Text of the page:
Born into Province 7 of Nepal, 19-year old Sangita BK is a prominent activist from Bajhang district, Nepal who fights against Child marriages in the country.
The last three years has seen her transform from a girl to an activist. During this time, she formed nice adolescent girl support groups and on her own has stopped at least a dozen child marriages. Currently leading the Pariwartan Adolescent Girls’ circle, Sangita is teaching 28 girls to stand up for their rights.
Climbing newer heights in her fight against child marriages, she convinced the local government authority to allot a budget to help these girls progress with their empowerment activities.
Early Childhood and the Challenges
Sangita and her family members are from the marginalized Dalit ethnic group, or caste. Being the target of inequality since her childhood, Sangita still has memories of being discriminated based on caste. She says, “I asked my parents so many times: how can such discrimination exist in our society?”
She was also faced with gender-equality, where in she was going to be married while she was still in her 10th grade. Her parents had stated that they wanted her to get married.
If It were not for her knowledge about the downsides of child marriage, she would have been a victim of child marriage too. She says, “Had I married back then, I would have definitely been out of school”. She had been educated through a program supported by UNFPA and the government’s Women and Children’s Office, which trains community leaders, activists and youth about human rights, as well as the harms of child marriage
The practice can prove very fatal to girls, they either become victims of abuse or suffer with early pregnancies that their bodies will not be able to bear. It also forces them to drop out of their education which is very crucial to their growth. (Image Source: Nepalindata)
Sangita says” I was not against my parents but against their mindset that a girl should be married off at an early age.” “I repeatedly told them that for any girl, education and empowering come before marriage. And they were convinced.”
Empowering Young Girls
Sangita took part in UNFPA-supported leadership trainings in 2013 and 2015. There, she equipped herself with counselling, social and financial skills that she could share with her adolescent girls’ groups.
Rupantaran helps girls develop a range of skills including accounting, nutrition, sexual and reproductive health and civic participation. With support from District Women and Children’s Office and the UNFPA-UNICEF Global Program to Accelerate Action to End Child Marriage, Rupantaran has reached more than 5,000 girls like Sangita since 2015.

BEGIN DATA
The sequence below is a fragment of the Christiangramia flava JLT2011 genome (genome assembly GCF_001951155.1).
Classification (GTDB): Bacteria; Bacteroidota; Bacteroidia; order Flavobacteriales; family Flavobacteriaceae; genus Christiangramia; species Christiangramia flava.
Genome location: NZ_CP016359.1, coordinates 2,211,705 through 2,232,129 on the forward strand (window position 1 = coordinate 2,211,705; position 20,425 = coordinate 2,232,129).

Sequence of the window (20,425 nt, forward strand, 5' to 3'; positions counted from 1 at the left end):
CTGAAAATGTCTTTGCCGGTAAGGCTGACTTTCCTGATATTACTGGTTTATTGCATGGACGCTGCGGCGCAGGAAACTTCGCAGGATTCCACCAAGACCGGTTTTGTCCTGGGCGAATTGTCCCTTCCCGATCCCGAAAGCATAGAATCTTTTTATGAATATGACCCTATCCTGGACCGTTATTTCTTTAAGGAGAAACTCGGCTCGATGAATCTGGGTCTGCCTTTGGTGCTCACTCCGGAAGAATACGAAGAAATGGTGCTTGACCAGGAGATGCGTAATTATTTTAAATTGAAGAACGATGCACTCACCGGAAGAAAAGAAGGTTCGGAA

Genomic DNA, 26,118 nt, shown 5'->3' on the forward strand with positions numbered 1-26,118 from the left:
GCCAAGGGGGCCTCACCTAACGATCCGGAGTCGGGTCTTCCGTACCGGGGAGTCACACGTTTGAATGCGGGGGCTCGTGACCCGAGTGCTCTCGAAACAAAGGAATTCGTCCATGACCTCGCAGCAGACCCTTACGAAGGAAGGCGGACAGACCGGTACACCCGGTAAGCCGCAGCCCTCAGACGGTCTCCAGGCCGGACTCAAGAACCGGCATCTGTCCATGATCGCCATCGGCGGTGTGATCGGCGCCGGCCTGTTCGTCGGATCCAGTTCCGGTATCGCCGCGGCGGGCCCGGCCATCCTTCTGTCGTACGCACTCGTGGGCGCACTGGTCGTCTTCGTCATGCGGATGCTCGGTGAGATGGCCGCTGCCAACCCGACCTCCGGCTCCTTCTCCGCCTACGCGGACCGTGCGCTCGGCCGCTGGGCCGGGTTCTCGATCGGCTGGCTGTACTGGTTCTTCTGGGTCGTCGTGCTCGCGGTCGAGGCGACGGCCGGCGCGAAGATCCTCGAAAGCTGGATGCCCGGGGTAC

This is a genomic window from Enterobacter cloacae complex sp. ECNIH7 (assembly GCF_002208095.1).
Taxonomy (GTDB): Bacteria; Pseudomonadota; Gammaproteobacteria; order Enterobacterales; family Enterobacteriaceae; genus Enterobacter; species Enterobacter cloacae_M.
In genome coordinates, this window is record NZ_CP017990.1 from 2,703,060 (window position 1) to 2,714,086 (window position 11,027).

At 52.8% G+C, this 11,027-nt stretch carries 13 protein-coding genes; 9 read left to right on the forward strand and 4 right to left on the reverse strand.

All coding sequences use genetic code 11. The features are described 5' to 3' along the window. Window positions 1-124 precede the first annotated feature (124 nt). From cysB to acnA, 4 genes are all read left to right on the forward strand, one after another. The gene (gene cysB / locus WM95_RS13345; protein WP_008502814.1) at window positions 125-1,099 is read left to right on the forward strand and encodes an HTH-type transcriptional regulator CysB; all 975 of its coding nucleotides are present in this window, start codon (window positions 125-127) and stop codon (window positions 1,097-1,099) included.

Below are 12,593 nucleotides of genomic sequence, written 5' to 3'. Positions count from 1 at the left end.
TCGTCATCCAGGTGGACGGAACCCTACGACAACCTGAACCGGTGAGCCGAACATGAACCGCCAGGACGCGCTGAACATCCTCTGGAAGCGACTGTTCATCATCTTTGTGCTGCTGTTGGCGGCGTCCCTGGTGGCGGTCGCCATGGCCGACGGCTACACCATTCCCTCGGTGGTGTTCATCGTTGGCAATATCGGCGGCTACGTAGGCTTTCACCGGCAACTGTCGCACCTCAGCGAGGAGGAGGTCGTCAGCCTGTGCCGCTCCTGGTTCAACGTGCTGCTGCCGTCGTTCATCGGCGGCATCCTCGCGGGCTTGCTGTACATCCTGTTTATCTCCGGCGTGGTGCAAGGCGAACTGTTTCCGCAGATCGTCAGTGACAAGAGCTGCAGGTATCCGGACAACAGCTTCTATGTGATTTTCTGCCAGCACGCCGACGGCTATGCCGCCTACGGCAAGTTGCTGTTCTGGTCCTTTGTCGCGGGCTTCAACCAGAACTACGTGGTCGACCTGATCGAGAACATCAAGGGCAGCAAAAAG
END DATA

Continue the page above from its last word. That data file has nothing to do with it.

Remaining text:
The knowledge I acquired from this training has helped me give a voice to other girls so that they can take ownership of their lives and develop their leadership skills.”
Contributions to the Community
The girls’ groups she started have made a strong impact on the girls in Bajhang. Many members were able to convince their parents into cancelling or postponing their marriages. They have been empowered to the extent that they intervene whenever child marriages are being arranged in the community.
These girls also conduct peer education sessions in their schools, community rallies and in door-to-door campaigns.
They also address Chaupadi, the practice of secluding women during menstruation and that too in unsafe and unhygienic conditions and other practices like gender-based violence and the caste-discrimination.
The Difference Made
Now a graduate, Sangita is still the same passionate young girl she was. She treks five hours a day to and back from her class. Speaking about Sangita, Tita Magar, official at the Women and Children’s Office says, “She is a role model in her community and family, and many girls look up to her.”
Inspiration to the Generations
Sangita has a set a special mark for herself among the women of Nepal and worldwide. Her efforts will continue to be remembered for ages to come.